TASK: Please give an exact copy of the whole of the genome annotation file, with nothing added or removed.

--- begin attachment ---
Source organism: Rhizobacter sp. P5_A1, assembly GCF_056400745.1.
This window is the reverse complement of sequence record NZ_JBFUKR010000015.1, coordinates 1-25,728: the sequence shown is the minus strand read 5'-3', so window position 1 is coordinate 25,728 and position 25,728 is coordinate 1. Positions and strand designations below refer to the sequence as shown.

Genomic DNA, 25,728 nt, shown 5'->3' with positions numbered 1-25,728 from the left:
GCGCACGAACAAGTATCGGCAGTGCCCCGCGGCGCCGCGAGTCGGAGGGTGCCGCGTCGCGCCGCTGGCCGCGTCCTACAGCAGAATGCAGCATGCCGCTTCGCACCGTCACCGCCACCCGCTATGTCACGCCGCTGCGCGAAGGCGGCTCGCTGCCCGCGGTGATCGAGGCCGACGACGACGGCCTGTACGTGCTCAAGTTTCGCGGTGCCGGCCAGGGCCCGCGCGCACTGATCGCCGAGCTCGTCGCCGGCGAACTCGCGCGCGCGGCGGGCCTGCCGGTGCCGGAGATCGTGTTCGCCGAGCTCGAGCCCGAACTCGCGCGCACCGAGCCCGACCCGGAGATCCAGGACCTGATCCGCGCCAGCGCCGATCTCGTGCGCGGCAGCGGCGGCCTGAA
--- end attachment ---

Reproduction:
Source organism: Rhizobacter sp. P5_A1, assembly GCF_056400745.1.
This window is the reverse complement of sequence record NZ_JBFUKR010000015.1, coordinates 1-25,728: the sequence shown is the minus strand read 5'-3', so window position 1 is coordinate 25,728 and position 25,728 is coordinate 1. Positions and strand designations below refer to the sequence as shown.

Genomic DNA, 25,728 nt, shown 5'->3' with positions numbered 1-25,728 from the left:
GCGCACGAACAAGTATCGGCAGTGCCCCGCGGCGCCGCGAGTCGGAGGGTGCCGCGTCGCGCCGCTGGCCGCGTCCTACAGCAGAATGCAGCATGCCGCTTCGCACCGTCACCGCCACCCGCTATGTCACGCCGCTGCGCGAAGGCGGCTCGCTGCCCGCGGTGATCGAGGCCGACGACGACGGCCTGTACGTGCTCAAGTTTCGCGGTGCCGGCCAGGGCCCGCGCGCACTGATCGCCGAGCTCGTCGCCGGCGAACTCGCGCGCGCGGCGGGCCTGCCGGTGCCGGAGATCGTGTTCGCCGAGCTCGAGCCCGAACTCGCGCGCACCGAGCCCGACCCGGAGATCCAGGACCTGATCCGCGCCAGCGCCGATCTCGTGCGCGGCAGCGGCGGCCTGAA